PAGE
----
In a week when the coronavirus closures and quarantines hit like falling dominoes – the lockdown in Italy, the empty workplaces and college campuses in the U.S., suspended sports seasons, canceled festivals – far less attention fell on the global scientific community’s drive to find treatments for the new virus.
But researchers are already suggesting strategies to help patients suffering from the virus, which is marked by fever, coughing and difficulty breathing. One treatment could be just weeks away.
With no vaccine expected anytime soon, treatments are crucial to saving the lives of thousands of the infected, especially high-risk patients – the elderly, those with compromised immune systems and those with chronic illnesses, such as diabetes, heart disease and lung disease.
“I’m very hopeful and very positive. We’ll get through this,” said Robert Kruse, a doctor in the Department of Pathology at Johns Hopkins Hospital in Baltimore. “I’ve been shocked this week at the measures that have been taken (to alter daily life). They were probably the correct ones, given that they have worked in other countries.”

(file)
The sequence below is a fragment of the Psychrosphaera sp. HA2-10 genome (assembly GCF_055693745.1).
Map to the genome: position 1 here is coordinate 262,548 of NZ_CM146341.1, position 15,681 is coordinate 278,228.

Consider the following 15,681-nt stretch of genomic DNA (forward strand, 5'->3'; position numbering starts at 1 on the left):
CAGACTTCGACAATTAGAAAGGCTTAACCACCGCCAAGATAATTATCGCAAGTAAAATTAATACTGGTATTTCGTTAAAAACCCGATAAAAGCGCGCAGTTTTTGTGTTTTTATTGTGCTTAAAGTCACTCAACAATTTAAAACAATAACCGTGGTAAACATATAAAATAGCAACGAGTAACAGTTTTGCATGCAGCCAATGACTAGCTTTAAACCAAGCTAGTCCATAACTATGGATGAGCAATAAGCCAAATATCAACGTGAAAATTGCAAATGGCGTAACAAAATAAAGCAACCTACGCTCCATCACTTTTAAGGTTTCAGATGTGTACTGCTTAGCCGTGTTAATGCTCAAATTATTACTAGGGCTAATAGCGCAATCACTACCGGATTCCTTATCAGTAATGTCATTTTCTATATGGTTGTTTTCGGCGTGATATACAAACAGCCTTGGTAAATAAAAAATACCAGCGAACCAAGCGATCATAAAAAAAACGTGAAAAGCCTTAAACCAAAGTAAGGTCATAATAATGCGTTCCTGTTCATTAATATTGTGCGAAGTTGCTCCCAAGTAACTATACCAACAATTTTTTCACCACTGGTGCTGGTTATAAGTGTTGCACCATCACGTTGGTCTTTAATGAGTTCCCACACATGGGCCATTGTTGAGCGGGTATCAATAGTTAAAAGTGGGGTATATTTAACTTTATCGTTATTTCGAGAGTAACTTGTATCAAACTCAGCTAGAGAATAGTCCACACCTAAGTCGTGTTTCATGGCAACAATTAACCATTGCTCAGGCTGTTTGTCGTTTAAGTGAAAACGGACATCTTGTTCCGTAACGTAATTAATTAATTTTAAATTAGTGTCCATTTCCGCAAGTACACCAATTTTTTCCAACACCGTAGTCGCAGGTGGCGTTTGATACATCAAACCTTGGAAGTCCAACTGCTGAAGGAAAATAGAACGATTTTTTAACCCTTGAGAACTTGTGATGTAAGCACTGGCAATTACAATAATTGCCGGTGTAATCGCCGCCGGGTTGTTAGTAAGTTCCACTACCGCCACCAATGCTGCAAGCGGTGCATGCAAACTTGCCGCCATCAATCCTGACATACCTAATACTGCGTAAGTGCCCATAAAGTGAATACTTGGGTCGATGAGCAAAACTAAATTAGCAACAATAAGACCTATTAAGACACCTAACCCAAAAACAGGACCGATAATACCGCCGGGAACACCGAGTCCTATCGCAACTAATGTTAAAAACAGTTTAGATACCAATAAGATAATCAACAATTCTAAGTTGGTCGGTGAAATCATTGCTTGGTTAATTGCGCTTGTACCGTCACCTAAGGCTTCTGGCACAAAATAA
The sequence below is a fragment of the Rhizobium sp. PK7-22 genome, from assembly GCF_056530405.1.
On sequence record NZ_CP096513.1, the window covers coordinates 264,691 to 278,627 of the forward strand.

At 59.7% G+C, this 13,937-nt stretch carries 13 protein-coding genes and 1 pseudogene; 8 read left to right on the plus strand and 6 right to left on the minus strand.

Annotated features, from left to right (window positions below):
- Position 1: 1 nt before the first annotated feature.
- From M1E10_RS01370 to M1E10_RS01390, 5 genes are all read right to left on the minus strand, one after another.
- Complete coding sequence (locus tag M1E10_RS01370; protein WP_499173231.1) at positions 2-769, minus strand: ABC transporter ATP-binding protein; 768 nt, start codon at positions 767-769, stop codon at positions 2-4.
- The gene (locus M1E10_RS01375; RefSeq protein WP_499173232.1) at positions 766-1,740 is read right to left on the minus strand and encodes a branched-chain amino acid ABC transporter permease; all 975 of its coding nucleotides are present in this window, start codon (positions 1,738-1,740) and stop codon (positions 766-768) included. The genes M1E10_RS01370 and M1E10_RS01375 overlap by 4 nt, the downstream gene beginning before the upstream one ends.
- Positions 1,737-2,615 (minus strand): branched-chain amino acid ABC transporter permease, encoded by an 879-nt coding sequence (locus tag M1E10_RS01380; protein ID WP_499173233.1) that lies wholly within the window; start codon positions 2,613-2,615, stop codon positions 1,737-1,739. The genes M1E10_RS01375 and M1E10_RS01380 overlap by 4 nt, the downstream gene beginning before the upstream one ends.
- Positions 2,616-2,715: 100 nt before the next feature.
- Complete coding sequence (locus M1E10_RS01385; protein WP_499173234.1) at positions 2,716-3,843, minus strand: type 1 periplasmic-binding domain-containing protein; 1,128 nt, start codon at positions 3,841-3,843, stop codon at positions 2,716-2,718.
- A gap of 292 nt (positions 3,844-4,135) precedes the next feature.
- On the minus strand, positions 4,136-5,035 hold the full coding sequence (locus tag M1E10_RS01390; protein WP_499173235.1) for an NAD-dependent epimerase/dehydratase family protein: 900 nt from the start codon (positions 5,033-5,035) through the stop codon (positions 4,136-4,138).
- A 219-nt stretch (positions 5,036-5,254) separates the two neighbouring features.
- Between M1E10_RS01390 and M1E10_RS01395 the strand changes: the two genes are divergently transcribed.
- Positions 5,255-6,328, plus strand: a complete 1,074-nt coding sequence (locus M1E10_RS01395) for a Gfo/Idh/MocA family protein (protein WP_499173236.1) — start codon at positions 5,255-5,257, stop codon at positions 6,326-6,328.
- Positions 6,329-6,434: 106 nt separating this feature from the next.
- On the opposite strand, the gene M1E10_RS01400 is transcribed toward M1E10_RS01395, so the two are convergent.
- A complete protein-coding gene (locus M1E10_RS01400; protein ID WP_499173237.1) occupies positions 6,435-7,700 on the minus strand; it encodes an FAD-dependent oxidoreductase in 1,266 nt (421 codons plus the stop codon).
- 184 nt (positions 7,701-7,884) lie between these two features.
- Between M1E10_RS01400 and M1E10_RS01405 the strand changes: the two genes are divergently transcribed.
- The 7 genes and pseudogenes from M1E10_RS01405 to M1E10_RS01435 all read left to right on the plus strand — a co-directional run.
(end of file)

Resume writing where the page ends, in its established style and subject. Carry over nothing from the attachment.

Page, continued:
‘Time is of the essence’
Kruse has been pursuing two treatment strategies, one of which has a long history and could be available within weeks rather than months. The quickest option is likely to be the use of antibodies from recovered COVID-19 patients. As of Saturday, there were almost 72,000 such patients worldwide. The virus has infected about 150,000, killing more than 5,500.
The use of survivor antibodies, serum therapy, dates back to 1891 when it was used successfully to treat a child with diphtheria. Since then, serum from recovered patients has been used “to stem outbreaks of viral diseases such as poliomyelitis, measles, mumps and influenza,” according to a paper Friday in The Journal of Clinical Investigation. Read more